SITES OF LOCAL RECURRENCE
There are several classification systems based on anatomical compartments to systematically describe the site of recurrence of rectal tumors:
- Presacral: adjacent to the sacral bone (most common).
- Anterior: it can affect the bladder, uterus, vagina, seminal vesicles or the prostate gland.
- Anastomotic: at the staple line (best prognosis).
- Lateral: affecting the pelvic sidewall in the obturator lymph node compartment or along the iliac vessels (worst prognosis).
- Perineal: involving the perineum, anal sphincter complex or ischioanal/ischiorectal spaces.
DIFFERENT TREATMENT: DIFFERENT PATTERN OF RECURRENCE
Low anterior resection (LAR) is the standard procedure for tumors located in upper two thirds or in the lower third when there is no evidence of sphincteric invasion and an acceptable resection margin can be achieved.
This type of surgery carries an increased risk of anastomotic and presacral LR, especially in the subgroup of patients with positive lymph nodes who have not undergone neoadjuvant radiotherapy.
On the other hand, abdominoperineal resection (APR) rates continue to decrease as a better understanding of the biology of rectal cancer is progressively achieved. Still, it remains the procedure of choice in certain situations, e.g., involvement of sphincteric complex, impossibility to perform a LAR with an adequate resection margin, in older patients or in those with poor baseline functional status.
Some authors have suggested that poorer outcomes observed in APR may be associated with the surgical approach, perhaps due to how thin the mesorectum is at the level of the lower rectum or because of the close distance to the pelvic floor, resulting in higher circumferential resection margin involvement and an increased probability of LR, especially in the presacral and the lateral spaces. This interpretation is nevertheless controversial, for bulky, extensive and poorly-differentiated tumors in the lower part of the rectum usually require an APR.
Lastly, as shown by the TME trial, lateral pattern of recurrences represents about 20% of all LR and it seems that omitting radiotherapy before TME might increase the risk for this type recurrence.
A considerable number of patients with rectal cancer will have a disease recurrence following primary therapy. This is why intensive follow-up strategies have become mandatory in order to detect early asymptomatic recurrences in the subset of stage II (T3/4 N0 M0) and stage III (T3/4 N+ M0) patients who have undergone a curative resection of with or without neoadjuvant treatment .
Many studies have shown the benefit in terms of survival of early detection of LR with imaging techniques as compared with CEA testing, as it translates in a considerable increase in overall survival given the higher probability that salvage surgery can be then performed.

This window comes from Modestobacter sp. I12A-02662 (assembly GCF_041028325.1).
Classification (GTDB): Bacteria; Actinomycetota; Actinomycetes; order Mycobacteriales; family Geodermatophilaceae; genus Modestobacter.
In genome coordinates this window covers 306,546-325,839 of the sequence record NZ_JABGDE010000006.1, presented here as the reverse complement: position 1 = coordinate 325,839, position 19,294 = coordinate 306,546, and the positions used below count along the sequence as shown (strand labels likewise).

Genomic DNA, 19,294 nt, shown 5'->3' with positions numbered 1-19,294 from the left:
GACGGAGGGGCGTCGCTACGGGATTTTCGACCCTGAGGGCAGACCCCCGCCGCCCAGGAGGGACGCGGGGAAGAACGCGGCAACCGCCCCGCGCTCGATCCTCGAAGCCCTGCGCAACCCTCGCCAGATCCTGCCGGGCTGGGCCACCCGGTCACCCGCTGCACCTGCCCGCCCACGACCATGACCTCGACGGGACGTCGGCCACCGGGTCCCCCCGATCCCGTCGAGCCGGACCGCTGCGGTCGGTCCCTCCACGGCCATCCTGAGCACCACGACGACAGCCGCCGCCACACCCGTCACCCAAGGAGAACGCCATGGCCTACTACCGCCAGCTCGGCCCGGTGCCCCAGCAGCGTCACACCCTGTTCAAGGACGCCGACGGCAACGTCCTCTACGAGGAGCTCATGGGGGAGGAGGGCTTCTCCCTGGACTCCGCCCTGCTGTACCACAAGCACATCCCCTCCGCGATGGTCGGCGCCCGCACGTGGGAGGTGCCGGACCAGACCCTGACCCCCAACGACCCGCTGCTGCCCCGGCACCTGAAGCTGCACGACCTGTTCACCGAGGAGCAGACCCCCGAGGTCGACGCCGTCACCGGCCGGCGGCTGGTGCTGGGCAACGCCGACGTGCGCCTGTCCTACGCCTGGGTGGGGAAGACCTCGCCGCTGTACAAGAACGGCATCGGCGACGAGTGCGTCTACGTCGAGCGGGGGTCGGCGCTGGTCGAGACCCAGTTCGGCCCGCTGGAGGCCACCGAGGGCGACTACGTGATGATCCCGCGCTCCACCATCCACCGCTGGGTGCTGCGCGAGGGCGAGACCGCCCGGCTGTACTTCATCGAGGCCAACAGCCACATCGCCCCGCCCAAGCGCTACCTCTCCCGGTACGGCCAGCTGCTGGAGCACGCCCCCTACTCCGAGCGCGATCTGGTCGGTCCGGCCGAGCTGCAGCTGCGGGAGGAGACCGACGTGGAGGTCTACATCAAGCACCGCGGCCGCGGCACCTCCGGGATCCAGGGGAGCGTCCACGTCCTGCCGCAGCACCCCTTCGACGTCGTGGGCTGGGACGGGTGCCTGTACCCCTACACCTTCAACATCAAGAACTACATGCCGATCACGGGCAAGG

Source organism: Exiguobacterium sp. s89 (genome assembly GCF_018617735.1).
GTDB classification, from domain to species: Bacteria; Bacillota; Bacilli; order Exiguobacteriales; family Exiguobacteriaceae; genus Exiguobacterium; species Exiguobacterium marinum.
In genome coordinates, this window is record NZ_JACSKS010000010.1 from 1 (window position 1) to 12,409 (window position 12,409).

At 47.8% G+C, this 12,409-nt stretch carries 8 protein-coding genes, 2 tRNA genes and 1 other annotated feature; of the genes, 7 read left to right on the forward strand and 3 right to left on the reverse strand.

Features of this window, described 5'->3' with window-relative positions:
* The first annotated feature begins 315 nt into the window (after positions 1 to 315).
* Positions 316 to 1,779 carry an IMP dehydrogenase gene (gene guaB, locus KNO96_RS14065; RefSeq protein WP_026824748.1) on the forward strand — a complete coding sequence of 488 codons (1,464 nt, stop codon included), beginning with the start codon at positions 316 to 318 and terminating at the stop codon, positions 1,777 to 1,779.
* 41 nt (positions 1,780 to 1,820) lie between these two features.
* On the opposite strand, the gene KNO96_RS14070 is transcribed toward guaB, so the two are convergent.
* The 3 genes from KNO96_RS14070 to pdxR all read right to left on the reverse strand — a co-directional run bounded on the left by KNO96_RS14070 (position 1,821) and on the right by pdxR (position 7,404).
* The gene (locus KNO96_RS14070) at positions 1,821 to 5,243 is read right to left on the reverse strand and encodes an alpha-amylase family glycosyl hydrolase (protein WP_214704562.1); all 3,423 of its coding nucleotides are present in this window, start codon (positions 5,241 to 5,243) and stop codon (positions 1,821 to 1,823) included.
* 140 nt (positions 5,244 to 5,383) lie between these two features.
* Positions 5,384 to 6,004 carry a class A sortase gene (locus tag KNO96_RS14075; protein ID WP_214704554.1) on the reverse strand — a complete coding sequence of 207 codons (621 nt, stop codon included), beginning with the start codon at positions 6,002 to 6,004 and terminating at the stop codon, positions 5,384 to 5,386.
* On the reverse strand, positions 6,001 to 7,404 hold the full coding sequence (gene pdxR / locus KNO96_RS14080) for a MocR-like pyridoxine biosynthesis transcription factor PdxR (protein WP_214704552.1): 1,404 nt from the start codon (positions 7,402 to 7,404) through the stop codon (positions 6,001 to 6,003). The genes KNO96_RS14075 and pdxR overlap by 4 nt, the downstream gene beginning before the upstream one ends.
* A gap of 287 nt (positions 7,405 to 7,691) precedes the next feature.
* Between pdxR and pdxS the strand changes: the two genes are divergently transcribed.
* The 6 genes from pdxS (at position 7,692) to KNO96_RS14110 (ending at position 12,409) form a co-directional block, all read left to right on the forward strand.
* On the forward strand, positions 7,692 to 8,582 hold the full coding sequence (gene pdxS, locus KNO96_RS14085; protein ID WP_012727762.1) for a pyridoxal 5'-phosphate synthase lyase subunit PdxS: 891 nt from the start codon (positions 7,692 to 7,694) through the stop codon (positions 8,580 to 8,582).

In this context, CT is the modality of choice, since it can more easily rule out concomitant local metastatic deposits in the lungs and the liver. However, it is less sensitive and especially less specific than MRI when it comes to discriminating between postoperative changes and recurrence in the pelvis when used alone.
The greater cost of MRI, its lower availability and its limited value in the detection of lung metastases, however, have relegated it to a less preeminent role.
Nevertheless, MRI is recommended in patients who have undergone transanal endoscopic microsurgery (TEM) and in some patients with small residual tumors after neoadjuvant treatment. It can also be used in patients after chemorradiation who enroll in a “watch-and-wait" strategy.
As for the rest of the cases, MRI is only recommended as a problem-solving tool.
WHAT TO LOOK FOR
On CT, LR usually appears as a soft-tissue growth in or near the surgical site:
- Intramural or extramural bowel wall thickening adjacent to the anastomotic line.
- Nodule or mass invading the surrounding structures.
- Enlarged regional lymph nodes: tumors can spred along superior hemorrhoidal route towards the mesorectum and mesocolon or along the middle and inferior hemorrhoidal vessels toward the hypogastric and obturator nodes, and then to the paraaortic nodes.
Radiologists must take into account that internal iliac nodes are usually not excised so for lower rectal cancer, there is a risk that they will be left behind should the surgeon not be advised otherwise. The same applies to inguinal lymph nodes or external iliac and common iliac groups.
As for MRI features, in patients who have undergone TME, enlarging rounded intermediate signal intensity lesions should be considered suspicious, as opposed to stable lineal signal abnormalities at the resection site, as well as new areas of restricted diffusion in patients with no signs of infection or dehiscence.